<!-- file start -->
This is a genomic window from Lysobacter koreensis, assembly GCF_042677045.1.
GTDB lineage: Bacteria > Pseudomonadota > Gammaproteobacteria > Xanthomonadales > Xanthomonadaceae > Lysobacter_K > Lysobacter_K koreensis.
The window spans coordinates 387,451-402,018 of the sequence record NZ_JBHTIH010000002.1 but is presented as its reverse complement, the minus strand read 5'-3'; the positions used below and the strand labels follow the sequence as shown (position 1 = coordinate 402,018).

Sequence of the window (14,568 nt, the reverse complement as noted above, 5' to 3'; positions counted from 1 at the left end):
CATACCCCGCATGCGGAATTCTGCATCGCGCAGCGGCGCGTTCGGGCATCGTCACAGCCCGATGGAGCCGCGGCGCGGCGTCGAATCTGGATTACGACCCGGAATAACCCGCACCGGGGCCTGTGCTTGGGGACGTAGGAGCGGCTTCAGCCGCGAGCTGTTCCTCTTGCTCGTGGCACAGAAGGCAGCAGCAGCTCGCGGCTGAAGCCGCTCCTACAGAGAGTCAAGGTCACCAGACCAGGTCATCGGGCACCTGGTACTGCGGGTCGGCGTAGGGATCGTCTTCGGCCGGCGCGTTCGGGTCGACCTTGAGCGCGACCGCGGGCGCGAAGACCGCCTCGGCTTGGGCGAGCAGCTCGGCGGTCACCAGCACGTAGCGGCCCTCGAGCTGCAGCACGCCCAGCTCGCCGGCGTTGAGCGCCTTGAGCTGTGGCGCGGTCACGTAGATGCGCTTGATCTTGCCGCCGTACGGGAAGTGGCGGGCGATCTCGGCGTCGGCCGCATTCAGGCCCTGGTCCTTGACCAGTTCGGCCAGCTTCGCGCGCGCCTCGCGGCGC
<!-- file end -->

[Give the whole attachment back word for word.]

This is a genomic window from Lysobacter koreensis, assembly GCF_042677045.1.
GTDB lineage: Bacteria > Pseudomonadota > Gammaproteobacteria > Xanthomonadales > Xanthomonadaceae > Lysobacter_K > Lysobacter_K koreensis.
The window spans coordinates 387,451-402,018 of the sequence record NZ_JBHTIH010000002.1 but is presented as its reverse complement, the minus strand read 5'-3'; the positions used below and the strand labels follow the sequence as shown (position 1 = coordinate 402,018).

Sequence of the window (14,568 nt, the reverse complement as noted above, 5' to 3'; positions counted from 1 at the left end):
CATACCCCGCATGCGGAATTCTGCATCGCGCAGCGGCGCGTTCGGGCATCGTCACAGCCCGATGGAGCCGCGGCGCGGCGTCGAATCTGGATTACGACCCGGAATAACCCGCACCGGGGCCTGTGCTTGGGGACGTAGGAGCGGCTTCAGCCGCGAGCTGTTCCTCTTGCTCGTGGCACAGAAGGCAGCAGCAGCTCGCGGCTGAAGCCGCTCCTACAGAGAGTCAAGGTCACCAGACCAGGTCATCGGGCACCTGGTACTGCGGGTCGGCGTAGGGATCGTCTTCGGCCGGCGCGTTCGGGTCGACCTTGAGCGCGACCGCGGGCGCGAAGACCGCCTCGGCTTGGGCGAGCAGCTCGGCGGTCACCAGCACGTAGCGGCCCTCGAGCTGCAGCACGCCCAGCTCGCCGGCGTTGAGCGCCTTGAGCTGTGGCGCGGTCACGTAGATGCGCTTGATCTTGCCGCCGTACGGGAAGTGGCGGGCGATCTCGGCGTCGGCCGCATTCAGGCCCTGGTCCTTGACCAGTTCGGCCAGCTTCGCGCGCGCCTCGCGGCGC